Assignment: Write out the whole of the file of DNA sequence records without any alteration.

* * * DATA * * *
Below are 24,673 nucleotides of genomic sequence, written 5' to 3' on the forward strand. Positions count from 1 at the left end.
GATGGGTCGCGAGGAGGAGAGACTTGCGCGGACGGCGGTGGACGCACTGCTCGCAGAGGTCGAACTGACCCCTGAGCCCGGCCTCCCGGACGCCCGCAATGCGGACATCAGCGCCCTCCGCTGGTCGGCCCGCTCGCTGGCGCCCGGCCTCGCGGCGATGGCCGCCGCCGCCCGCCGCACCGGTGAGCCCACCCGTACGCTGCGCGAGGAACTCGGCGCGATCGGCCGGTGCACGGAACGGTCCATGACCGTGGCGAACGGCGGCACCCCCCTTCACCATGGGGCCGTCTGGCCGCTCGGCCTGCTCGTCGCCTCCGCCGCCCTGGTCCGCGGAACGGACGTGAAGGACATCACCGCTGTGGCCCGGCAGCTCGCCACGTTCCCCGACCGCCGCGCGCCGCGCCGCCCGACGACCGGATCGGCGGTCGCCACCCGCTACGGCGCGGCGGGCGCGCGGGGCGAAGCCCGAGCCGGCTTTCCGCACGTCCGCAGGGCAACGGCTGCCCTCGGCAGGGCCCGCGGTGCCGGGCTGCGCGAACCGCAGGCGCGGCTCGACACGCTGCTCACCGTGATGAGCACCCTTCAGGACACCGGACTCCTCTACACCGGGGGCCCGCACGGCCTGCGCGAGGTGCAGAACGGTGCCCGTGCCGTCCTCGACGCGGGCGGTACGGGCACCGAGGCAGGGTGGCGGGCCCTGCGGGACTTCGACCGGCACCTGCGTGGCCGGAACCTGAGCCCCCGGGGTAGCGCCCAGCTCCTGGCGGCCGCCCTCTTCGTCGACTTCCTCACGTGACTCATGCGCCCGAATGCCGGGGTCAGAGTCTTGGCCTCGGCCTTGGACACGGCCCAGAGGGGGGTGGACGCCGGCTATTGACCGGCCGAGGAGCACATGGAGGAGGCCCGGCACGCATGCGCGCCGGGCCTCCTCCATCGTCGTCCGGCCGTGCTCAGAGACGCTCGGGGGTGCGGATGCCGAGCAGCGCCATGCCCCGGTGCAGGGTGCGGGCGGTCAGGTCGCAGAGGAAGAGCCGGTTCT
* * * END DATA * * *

Below are 24,673 nucleotides of genomic sequence, written 5' to 3' on the forward strand. Positions count from 1 at the left end.
GATGGGTCGCGAGGAGGAGAGACTTGCGCGGACGGCGGTGGACGCACTGCTCGCAGAGGTCGAACTGACCCCTGAGCCCGGCCTCCCGGACGCCCGCAATGCGGACATCAGCGCCCTCCGCTGGTCGGCCCGCTCGCTGGCGCCCGGCCTCGCGGCGATGGCCGCCGCCGCCCGCCGCACCGGTGAGCCCACCCGTACGCTGCGCGAGGAACTCGGCGCGATCGGCCGGTGCACGGAACGGTCCATGACCGTGGCGAACGGCGGCACCCCCCTTCACCATGGGGCCGTCTGGCCGCTCGGCCTGCTCGTCGCCTCCGCCGCCCTGGTCCGCGGAACGGACGTGAAGGACATCACCGCTGTGGCCCGGCAGCTCGCCACGTTCCCCGACCGCCGCGCGCCGCGCCGCCCGACGACCGGATCGGCGGTCGCCACCCGCTACGGCGCGGCGGGCGCGCGGGGCGAAGCCCGAGCCGGCTTTCCGCACGTCCGCAGGGCAACGGCTGCCCTCGGCAGGGCCCGCGGTGCCGGGCTGCGCGAACCGCAGGCGCGGCTCGACACGCTGCTCACCGTGATGAGCACCCTTCAGGACACCGGACTCCTCTACACCGGGGGCCCGCACGGCCTGCGCGAGGTGCAGAACGGTGCCCGTGCCGTCCTCGACGCGGGCGGTACGGGCACCGAGGCAGGGTGGCGGGCCCTGCGGGACTTCGACCGGCACCTGCGTGGCCGGAACCTGAGCCCCCGGGGTAGCGCCCAGCTCCTGGCGGCCGCCCTCTTCGTCGACTTCCTCACGTGACTCATGCGCCCGAATGCCGGGGTCAGAGTCTTGGCCTCGGCCTTGGACACGGCCCAGAGGGGGGTGGACGCCGGCTATTGACCGGCCGAGGAGCACATGGAGGAGGCCCGGCACGCATGCGCGCCGGGCCTCCTCCATCGTCGTCCGGCCGTGCTCAGAGACGCTCGGGGGTGCGGATGCCGAGCAGCGCCATGCCCCGGTGCAGGGTGCGGGCGGTCAGGTCGCAGAGGAAGAGCCGGTTCT